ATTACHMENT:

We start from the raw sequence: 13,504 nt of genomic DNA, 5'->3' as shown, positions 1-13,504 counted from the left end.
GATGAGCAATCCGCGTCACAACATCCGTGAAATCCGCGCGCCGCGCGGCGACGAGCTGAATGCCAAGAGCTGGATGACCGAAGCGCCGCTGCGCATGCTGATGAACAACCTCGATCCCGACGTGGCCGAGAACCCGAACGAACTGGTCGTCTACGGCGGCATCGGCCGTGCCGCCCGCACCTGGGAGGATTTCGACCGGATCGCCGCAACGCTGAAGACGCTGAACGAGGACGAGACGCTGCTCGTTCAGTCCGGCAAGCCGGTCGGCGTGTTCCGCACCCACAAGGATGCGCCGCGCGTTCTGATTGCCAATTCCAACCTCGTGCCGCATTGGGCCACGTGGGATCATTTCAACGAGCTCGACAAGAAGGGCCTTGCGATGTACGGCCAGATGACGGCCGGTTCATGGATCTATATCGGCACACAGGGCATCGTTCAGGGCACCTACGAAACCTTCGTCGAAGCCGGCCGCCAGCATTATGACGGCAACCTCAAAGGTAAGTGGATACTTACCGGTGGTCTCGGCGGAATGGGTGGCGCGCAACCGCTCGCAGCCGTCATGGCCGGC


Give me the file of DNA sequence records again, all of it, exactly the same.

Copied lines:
We start from the raw sequence: 13,504 nt of genomic DNA, 5'->3' as shown, positions 1-13,504 counted from the left end.
GATGAGCAATCCGCGTCACAACATCCGTGAAATCCGCGCGCCGCGCGGCGACGAGCTGAATGCCAAGAGCTGGATGACCGAAGCGCCGCTGCGCATGCTGATGAACAACCTCGATCCCGACGTGGCCGAGAACCCGAACGAACTGGTCGTCTACGGCGGCATCGGCCGTGCCGCCCGCACCTGGGAGGATTTCGACCGGATCGCCGCAACGCTGAAGACGCTGAACGAGGACGAGACGCTGCTCGTTCAGTCCGGCAAGCCGGTCGGCGTGTTCCGCACCCACAAGGATGCGCCGCGCGTTCTGATTGCCAATTCCAACCTCGTGCCGCATTGGGCCACGTGGGATCATTTCAACGAGCTCGACAAGAAGGGCCTTGCGATGTACGGCCAGATGACGGCCGGTTCATGGATCTATATCGGCACACAGGGCATCGTTCAGGGCACCTACGAAACCTTCGTCGAAGCCGGCCGCCAGCATTATGACGGCAACCTCAAAGGTAAGTGGATACTTACCGGTGGTCTCGGCGGAATGGGTGGCGCGCAACCGCTCGCAGCCGTCATGGCCGGC